• SallyForth says:

        Nope, I saw it and it stands on its own. There is no civil right for people to file joint tax returns – that can only be done under contractual agreements, marriage being one type of those contracts. Any two people can do a LLC or any sort of partnership contract and file their little hearts out together.

    • James says:

      “Marriage is a specific legal contract between two people of opposite sexes, established centuries ago to promote propagation of the species.”

      What is the evidence for this statement? In what non-religious text do I find this “specific legal contract”?

      • SallyForth says:

        Read some ancient history, Greek and Roman history, Old English history, etc. and focus on the topic. Then when your eyeballs start to fall out from reading all that history to bring you up to date, take a look at the Georgia Code Annotated.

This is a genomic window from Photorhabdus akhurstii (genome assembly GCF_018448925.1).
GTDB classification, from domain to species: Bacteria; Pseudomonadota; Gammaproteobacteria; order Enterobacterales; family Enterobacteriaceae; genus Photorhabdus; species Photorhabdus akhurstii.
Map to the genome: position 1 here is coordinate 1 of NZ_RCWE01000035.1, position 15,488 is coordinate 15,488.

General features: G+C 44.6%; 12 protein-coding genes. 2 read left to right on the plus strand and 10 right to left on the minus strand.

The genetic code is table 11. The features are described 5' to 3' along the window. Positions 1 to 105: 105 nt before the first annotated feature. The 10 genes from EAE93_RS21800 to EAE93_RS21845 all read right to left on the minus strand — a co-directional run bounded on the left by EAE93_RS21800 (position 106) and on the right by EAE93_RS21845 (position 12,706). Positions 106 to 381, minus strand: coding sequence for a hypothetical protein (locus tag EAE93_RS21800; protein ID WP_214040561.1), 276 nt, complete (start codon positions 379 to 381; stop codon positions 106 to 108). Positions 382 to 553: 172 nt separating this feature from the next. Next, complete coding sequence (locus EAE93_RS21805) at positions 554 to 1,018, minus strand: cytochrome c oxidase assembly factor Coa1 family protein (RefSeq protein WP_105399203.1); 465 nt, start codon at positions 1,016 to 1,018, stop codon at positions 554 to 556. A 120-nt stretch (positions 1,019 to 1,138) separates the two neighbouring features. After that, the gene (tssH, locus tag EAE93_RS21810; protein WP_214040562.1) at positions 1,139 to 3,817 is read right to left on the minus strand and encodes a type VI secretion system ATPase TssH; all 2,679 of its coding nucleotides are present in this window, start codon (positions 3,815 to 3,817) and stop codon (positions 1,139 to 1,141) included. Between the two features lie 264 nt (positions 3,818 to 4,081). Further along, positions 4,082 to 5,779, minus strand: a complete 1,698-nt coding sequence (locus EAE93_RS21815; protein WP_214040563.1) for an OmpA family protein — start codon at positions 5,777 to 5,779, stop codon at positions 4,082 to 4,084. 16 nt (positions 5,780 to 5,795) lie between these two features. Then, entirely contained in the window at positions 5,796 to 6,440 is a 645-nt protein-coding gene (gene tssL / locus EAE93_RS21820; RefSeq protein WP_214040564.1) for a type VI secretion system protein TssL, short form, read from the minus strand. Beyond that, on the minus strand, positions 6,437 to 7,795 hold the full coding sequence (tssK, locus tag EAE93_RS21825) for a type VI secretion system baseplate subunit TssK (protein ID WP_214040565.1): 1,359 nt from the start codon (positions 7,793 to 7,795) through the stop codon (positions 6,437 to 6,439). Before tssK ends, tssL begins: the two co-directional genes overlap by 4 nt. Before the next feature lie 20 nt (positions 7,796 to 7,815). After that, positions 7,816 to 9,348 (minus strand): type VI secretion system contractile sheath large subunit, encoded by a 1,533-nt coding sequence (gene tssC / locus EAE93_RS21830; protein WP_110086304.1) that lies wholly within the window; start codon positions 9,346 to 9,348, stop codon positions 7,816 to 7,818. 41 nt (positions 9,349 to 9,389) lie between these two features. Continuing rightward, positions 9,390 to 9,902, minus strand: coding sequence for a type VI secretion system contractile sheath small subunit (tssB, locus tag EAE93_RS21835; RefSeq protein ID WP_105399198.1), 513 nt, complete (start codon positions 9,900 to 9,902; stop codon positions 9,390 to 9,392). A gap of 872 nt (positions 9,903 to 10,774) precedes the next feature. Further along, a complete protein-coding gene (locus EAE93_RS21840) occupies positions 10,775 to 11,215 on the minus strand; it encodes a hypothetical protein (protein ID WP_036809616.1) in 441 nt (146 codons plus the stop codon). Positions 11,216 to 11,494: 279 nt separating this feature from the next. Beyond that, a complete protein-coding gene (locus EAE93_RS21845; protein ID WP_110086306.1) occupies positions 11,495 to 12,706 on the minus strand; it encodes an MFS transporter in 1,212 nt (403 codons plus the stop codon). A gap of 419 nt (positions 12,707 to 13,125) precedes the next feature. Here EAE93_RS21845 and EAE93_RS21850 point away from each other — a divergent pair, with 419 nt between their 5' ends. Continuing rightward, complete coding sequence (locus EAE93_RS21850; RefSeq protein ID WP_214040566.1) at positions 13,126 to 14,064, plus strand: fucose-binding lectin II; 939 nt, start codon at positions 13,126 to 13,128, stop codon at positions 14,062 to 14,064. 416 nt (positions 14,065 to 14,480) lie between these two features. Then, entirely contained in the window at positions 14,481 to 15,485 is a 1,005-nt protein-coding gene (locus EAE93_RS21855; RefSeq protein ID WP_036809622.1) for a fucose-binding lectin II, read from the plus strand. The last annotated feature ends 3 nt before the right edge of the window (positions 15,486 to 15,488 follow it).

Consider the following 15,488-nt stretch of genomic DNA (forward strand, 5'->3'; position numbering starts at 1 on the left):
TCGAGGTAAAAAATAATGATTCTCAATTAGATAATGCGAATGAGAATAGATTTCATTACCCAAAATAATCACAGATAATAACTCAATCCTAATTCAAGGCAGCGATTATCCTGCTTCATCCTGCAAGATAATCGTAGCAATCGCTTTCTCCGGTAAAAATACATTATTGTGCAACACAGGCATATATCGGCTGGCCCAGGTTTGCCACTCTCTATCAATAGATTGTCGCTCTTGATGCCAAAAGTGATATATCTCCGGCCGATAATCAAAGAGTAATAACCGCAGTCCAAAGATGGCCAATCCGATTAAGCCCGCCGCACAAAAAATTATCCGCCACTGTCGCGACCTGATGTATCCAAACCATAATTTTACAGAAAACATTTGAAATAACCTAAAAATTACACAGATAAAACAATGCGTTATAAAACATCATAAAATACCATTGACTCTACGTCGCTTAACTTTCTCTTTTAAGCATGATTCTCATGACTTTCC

• James says:

          SallyForth, that doesn’t really answer the question. If anything, history shows that marriage concerns itself with a male’s property rights and the distribution of his assets upon death. For every text concerning itself with procreation (and, as you have to admit, these are almost all related to religion), I’ll show you one that deals with a separate issue.

          Now, here’s the bigger issue — who gives a damn what the Greeks, Romans, and dark-ages Englishmen thought about marriage? This is 2012, not 12, 1012, or 1512. Attitudes change. So if you’re going to deny someone equal protection of the laws, at least give me a legitimate reason that holds water today–not “because that’s the way it’s always been.” I need not point out again that, throughout the vast majority of history, slavery was ok. Are you seriously going to argue that slavery should be legal because the Romans, Greeks, and–gasp–the Bible all support the practice?

          • SallyForth says: